Because of the steep forest terrain, trucks can’t always drive up to the line of fire. That means firefighters are parking and hiking uphill — often with two or three 28-pound hose packs on their backs — in temperatures that now regularly soar into triple digits.
Heat-related illnesses and injuries are not uncommon, said Nick Browne, 25, who is entering his fourth season of fighting fires with the Forest Service.
Browne demonstrated how the crew’s perfectly packed hose lines are designed to unravel as they walk uphill, like a strategic ball of yarn, and emphasized how important it is to hit flames with a precise stream or spray of water. The wrong angle could send embers flying and ignite a new blaze.
“The operational tempo in [this region] is very aggressive,” Browne said, noting that crews in the bone-dry forest must aim for 100% mop-up, meaning they must extinguish every ember. “There are no shortcuts here.”
But fire behavior also has changed in recent decades, the crew said. Wildfires are arriving earlier and more frequently than in the past, and the number of acres burned is increasing.
There are several reasons for this shift in ecology, including the fact that firefighters have been squelching the forest’s fires for more than a century in order to protect the surrounding communities. The action helps people but allows flammable, dead vegetation to pile up on the forest floor.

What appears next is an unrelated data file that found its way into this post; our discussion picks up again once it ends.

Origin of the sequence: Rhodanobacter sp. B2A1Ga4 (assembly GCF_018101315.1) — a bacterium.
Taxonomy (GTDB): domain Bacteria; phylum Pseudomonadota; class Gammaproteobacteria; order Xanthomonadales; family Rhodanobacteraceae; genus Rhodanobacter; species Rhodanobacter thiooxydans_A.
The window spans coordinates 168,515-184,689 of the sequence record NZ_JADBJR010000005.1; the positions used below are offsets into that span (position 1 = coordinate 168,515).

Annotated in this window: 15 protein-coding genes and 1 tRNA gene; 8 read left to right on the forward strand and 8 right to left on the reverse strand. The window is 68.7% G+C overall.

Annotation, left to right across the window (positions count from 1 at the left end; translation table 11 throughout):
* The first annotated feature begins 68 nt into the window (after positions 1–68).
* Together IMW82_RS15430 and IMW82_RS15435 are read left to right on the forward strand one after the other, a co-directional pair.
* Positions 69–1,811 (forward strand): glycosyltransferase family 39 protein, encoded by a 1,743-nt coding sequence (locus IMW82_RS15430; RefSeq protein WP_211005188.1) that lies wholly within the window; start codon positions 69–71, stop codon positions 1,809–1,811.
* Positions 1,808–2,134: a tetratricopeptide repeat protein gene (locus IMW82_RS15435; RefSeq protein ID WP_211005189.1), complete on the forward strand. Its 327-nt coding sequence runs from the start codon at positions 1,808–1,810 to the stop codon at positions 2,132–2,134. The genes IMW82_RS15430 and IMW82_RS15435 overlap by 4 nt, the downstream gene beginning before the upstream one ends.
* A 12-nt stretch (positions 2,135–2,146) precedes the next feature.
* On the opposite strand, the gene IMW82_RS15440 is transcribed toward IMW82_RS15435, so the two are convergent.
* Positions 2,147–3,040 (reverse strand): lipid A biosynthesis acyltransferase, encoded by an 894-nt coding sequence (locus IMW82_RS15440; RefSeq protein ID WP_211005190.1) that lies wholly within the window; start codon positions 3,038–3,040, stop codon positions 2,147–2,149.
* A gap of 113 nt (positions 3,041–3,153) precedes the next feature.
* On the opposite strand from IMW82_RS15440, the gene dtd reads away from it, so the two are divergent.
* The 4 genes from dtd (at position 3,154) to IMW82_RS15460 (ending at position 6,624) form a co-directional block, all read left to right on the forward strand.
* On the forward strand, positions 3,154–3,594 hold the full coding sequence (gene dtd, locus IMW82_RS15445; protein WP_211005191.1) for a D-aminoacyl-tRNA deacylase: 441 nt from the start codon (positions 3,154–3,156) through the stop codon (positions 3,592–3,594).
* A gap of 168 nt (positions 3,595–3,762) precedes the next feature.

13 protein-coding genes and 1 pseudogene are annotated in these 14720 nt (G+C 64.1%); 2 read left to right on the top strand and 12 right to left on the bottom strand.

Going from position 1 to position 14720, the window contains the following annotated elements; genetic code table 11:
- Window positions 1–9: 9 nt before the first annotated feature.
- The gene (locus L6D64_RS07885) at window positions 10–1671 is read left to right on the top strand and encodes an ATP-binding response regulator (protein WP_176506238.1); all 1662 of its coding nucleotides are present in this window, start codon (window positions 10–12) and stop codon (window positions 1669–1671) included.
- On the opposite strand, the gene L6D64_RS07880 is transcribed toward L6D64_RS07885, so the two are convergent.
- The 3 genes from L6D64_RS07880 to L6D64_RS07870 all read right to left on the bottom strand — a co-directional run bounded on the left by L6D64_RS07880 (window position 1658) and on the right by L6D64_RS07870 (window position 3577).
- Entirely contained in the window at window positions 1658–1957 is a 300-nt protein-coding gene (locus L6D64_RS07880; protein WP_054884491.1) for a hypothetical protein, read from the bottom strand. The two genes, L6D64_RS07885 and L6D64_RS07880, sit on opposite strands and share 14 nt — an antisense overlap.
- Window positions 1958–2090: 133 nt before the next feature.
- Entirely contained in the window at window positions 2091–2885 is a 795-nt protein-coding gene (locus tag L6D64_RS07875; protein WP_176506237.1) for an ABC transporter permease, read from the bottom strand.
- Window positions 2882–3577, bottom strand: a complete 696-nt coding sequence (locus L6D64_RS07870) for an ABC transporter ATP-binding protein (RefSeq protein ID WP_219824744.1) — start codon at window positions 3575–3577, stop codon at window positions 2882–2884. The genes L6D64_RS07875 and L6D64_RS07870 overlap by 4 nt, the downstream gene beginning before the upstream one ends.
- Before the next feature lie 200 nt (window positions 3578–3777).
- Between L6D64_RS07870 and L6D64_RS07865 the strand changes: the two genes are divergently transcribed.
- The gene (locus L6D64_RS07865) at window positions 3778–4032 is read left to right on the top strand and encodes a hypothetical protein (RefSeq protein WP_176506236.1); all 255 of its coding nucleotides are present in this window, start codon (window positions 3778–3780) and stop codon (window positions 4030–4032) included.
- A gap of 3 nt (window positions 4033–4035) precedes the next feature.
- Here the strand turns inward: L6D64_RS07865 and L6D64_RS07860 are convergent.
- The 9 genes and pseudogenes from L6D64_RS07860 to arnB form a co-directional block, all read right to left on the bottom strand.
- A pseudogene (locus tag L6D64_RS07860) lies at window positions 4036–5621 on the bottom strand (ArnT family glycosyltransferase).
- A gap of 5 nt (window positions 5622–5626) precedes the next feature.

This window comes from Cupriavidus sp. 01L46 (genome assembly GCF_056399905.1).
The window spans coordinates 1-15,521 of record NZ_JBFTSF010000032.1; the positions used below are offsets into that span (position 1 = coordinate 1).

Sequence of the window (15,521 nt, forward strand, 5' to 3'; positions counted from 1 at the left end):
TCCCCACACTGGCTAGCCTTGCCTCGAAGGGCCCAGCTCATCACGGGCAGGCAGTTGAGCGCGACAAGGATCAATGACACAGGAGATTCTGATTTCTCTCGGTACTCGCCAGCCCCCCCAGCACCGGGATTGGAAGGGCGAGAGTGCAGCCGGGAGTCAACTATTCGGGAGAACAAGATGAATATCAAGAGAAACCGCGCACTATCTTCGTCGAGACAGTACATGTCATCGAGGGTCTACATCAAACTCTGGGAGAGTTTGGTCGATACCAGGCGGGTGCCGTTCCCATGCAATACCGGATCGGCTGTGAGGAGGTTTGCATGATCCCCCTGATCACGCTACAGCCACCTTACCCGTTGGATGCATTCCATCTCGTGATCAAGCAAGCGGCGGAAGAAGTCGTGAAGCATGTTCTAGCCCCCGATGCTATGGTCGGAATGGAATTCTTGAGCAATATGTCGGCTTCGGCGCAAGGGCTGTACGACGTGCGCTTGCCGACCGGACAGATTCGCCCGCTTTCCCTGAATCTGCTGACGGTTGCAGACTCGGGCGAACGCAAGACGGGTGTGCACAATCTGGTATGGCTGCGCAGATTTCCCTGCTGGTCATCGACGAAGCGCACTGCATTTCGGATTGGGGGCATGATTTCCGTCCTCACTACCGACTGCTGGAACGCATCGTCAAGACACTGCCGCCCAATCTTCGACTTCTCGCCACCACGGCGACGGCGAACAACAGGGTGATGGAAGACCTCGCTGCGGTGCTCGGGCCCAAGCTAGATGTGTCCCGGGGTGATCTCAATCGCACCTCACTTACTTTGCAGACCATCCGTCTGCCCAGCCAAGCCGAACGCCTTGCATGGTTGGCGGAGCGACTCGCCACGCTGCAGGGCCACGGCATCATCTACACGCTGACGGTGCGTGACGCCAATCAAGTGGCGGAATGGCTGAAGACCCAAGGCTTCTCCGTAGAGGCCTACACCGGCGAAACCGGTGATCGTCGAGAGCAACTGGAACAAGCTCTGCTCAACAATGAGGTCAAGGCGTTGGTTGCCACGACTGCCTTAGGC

“We’ve had 100 years of suppression,” Travis said, “so we’ve created an ecosystem that burns differently.”
Even prescribed burns, which take into account factors like botany, wildlife, hydrology and archaeology, are becoming risky in the region. Travis said most planned burns that do get approved can’t be very large.
“It’s not that the risk of escape is very high,” she said of controlled fires, “it’s that there are very high consequences if they do.”
But perhaps one of the greatest challenges heading into the 2021 fire season is the psychological toll.
Firefighters are finding it necessary to increase the pace and scale of their work even though there aren’t always accompanying increases in resources. During the worst months of fire season, they are regularly assigned to 24-hour shifts.
Browne has been on the job since he was 19 and has experienced moments both terrifying and humbling in the face of scorching flames, he said. He even left the Forest Service briefly to explore other career options but came back because he missed the culture and the calling.
Last year, Gude deployed to Australia to help fight that country’s catastrophic wildfires, which burned more than 30 million acres. And while those fires were dangerous and challenging, she said, “the complexity level here is up 1,000%" from any other place she has worked.
“Southern California is the hardest place to fight fire,” she said. “It’s not for the faint of heart.”
Bauzo, who is about to have his fifth child with his fiancée, said he worries about staying in touch with his family while battling blazes in remote areas with limited cell reception.
He also recalled his rookie season 15 years ago, when the hillsides lining the nearby 5 Freeway were lush and green on his drive into work.
But amid worsening heat and drought conditions, those hillsides are now brown, and the fire season hardly seems to end.
“It seems,” he said, “like we’re going to have a whole year of summer.”